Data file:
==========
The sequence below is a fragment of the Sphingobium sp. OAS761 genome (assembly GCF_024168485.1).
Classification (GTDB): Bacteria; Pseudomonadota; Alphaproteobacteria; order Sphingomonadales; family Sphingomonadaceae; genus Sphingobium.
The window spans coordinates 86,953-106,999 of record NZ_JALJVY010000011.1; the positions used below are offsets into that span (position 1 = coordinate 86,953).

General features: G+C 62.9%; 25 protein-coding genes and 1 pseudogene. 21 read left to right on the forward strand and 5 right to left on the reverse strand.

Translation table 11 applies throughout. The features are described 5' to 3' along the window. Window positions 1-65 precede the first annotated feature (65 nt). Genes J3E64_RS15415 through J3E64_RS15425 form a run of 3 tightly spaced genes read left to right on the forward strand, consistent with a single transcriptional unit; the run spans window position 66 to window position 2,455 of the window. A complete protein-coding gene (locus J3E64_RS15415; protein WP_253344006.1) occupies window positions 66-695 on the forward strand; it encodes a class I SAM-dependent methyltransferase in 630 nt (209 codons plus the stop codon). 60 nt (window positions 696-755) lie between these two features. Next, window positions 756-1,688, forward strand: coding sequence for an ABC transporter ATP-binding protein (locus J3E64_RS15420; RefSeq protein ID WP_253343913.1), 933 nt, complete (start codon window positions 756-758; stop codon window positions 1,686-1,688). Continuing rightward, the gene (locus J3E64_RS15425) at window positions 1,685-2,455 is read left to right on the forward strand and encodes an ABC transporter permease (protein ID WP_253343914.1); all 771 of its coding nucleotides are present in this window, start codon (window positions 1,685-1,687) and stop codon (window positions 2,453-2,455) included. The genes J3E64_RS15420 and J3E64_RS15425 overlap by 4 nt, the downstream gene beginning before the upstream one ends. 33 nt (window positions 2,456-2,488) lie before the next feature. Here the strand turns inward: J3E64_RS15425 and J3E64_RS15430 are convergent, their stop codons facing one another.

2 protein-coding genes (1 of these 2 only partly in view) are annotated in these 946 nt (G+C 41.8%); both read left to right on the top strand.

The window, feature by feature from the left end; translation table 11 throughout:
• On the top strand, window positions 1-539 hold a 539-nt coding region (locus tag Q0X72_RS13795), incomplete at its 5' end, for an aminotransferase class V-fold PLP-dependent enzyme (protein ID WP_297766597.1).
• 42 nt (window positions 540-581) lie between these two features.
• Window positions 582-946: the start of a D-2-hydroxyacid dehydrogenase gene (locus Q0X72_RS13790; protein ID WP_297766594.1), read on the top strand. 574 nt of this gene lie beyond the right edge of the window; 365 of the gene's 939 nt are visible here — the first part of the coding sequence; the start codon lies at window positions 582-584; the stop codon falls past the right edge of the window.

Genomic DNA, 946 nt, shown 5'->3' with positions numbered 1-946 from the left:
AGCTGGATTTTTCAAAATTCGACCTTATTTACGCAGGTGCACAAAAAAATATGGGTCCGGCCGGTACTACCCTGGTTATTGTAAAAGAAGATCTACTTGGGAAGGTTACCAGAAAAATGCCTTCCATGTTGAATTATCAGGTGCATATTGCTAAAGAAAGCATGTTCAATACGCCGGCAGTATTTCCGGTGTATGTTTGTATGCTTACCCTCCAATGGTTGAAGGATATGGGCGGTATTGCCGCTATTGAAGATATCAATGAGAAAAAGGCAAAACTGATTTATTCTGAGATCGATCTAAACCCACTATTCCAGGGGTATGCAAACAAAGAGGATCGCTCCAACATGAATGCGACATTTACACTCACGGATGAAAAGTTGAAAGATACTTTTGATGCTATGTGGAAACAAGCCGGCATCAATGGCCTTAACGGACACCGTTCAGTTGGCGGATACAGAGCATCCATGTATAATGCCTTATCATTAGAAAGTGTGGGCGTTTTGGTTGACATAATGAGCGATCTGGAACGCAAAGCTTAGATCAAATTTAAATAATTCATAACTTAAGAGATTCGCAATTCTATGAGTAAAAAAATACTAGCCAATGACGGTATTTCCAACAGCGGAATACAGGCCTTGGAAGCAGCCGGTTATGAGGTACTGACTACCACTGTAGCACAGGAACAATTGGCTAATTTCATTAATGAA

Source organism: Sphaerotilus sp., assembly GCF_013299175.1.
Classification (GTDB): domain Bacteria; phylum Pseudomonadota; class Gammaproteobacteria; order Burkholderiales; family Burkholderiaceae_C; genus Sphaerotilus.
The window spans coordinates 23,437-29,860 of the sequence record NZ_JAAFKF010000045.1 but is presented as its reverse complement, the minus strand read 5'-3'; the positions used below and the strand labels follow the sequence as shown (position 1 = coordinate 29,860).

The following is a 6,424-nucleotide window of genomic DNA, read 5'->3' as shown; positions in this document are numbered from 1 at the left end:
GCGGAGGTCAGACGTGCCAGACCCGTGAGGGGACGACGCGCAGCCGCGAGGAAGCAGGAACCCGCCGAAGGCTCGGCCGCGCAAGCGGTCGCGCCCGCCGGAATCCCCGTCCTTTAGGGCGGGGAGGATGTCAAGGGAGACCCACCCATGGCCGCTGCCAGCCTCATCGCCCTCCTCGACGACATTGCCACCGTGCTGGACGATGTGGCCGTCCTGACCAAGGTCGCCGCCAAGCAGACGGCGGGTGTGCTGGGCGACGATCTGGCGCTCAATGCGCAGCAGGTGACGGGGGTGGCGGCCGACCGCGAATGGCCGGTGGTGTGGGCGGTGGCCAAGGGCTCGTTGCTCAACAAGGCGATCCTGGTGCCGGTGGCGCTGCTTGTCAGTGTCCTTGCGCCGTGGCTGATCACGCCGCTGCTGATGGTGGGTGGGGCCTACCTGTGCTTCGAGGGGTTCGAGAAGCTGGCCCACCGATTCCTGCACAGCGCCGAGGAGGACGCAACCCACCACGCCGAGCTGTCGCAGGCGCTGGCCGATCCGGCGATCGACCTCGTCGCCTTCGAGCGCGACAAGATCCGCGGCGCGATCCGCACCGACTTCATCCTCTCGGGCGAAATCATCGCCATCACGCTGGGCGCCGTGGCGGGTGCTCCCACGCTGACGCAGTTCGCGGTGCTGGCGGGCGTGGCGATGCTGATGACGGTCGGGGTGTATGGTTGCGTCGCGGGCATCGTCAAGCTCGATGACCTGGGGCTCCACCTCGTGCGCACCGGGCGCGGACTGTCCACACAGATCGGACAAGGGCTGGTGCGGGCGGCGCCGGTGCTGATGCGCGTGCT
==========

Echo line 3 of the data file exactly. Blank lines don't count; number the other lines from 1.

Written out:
The window spans coordinates 86,953-106,999 of record NZ_JALJVY010000011.1; the positions used below are offsets into that span (position 1 = coordinate 86,953).